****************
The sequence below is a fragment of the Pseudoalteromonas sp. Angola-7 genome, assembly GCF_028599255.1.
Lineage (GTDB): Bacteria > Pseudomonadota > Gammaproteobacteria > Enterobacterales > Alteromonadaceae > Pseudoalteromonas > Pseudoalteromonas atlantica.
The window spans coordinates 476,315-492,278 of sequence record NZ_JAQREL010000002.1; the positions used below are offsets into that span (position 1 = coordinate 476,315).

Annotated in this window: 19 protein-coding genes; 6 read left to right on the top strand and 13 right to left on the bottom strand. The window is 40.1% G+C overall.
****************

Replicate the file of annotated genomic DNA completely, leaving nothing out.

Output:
The sequence below is a fragment of the Pseudoalteromonas sp. Angola-7 genome, assembly GCF_028599255.1.
Lineage (GTDB): Bacteria > Pseudomonadota > Gammaproteobacteria > Enterobacterales > Alteromonadaceae > Pseudoalteromonas > Pseudoalteromonas atlantica.
The window spans coordinates 476,315-492,278 of sequence record NZ_JAQREL010000002.1; the positions used below are offsets into that span (position 1 = coordinate 476,315).

Annotated in this window: 19 protein-coding genes; 6 read left to right on the top strand and 13 right to left on the bottom strand. The window is 40.1% G+C overall.